I did design my printer from the very beginning to be able to print at max. possible acceleration to get constant extrusion. My fine printing acceleration is 1g and for draft prints i use up to 5g. Travel moves are done with 10-20g. Because of travel moves i have to do gcode processing and split large moves into more segments with different allowed max speeds, or i have to limit the max. speed to avoid coming into the "torque drop zone".
The problem nowadays is not to build a stiff printer, the problem is the hotend/extrusion part. Why should we artificially bottleneck us ?
ad 2) Ringing only occurs when braking (at the end of a move) and not when the speed increases!
I have written above:
I assume, that as long as we don´t notice ringing, we don´t care about it.
With the old move plan when increasing speed at the start of the ramp, when the acceleration is increased stepwise, this will generate a bump and oscillations - but these oscillations are in the "line of the path" (at least for cartesian printers). So all they do is to vary the amount of extrusion per length, which is compared to the overall extrusion error nothing.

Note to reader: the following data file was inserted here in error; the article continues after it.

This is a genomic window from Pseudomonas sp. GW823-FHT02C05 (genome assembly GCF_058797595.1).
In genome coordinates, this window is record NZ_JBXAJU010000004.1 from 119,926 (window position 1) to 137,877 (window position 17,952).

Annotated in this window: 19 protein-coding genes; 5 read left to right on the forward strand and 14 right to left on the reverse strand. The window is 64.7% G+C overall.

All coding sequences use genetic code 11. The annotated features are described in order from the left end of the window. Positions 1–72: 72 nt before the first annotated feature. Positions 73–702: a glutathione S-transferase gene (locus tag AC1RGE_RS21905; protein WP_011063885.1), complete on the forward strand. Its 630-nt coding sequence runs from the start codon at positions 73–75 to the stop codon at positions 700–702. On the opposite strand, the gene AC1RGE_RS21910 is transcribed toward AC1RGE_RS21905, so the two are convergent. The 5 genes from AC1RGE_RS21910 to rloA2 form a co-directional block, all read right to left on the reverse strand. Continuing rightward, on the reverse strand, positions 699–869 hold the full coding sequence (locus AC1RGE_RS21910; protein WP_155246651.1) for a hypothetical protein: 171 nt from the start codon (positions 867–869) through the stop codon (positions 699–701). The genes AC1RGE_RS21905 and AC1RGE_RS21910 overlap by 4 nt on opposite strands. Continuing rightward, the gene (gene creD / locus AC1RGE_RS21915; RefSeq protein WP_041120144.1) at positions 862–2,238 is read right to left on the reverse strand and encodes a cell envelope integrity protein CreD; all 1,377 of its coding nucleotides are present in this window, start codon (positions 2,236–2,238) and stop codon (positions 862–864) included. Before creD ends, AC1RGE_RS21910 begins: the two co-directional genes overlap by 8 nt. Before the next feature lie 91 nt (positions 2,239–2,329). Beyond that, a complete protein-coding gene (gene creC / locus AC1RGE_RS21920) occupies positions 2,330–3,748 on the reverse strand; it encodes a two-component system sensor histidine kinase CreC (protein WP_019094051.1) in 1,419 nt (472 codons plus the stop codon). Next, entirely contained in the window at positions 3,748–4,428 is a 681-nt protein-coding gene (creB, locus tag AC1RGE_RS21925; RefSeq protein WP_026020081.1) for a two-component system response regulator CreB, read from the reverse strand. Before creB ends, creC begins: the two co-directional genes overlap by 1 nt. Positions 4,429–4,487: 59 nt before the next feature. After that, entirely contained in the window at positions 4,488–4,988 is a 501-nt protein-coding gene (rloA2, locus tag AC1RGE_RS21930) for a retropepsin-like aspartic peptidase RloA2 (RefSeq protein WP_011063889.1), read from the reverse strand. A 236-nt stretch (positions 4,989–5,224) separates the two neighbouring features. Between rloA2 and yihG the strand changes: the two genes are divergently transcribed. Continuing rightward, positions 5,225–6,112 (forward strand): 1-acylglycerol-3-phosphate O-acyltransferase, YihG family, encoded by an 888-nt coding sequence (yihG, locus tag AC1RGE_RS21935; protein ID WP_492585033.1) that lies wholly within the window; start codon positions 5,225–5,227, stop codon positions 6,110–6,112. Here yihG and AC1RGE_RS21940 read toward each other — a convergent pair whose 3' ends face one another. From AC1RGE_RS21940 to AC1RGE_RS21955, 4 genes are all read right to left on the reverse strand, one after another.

ad 3) With junction deviation coming there is no need to talk about that. But i disagree, in short terms, if what you say would be correct, all adaptive car suspension systems would not work;) In general the cheaper ones of these systems work only by adjusting the damping factor and not the spring stiffness, but it doesn´t matter how you reduce/increase the force at the right point in time as long as you adjust it properly.
The point is to start with a lower spring stiffness (beginning jerk) and end with a higher spring stiffness (when oscillation would start) compared to normal. If you think in a step response way, the low stiffness at the beginning would lead to a later and slower crossing of set point and actual value. After crossing the set point value the overshoot would start and than (or just before) the spring stiffness is increased. This would lead to a bigger "junction deviation". Without reducing the stiffness at the beginning, the speed - when the overshoot occurs - would we much higher and by that the kinetic energy the system has to absorb also --> more ringing.
Low stiffness at start (--> low speed when overshooting) and high stiffness at the end (nail it down) would definitely reduce the negative side of jerk. As you and i have written, the torque stiffness (stepper) is also only one part of the game. But the stiffer the printer, the more important it gets.
The potential of the above is small and it is obsolete with the new move plan including junction deviation.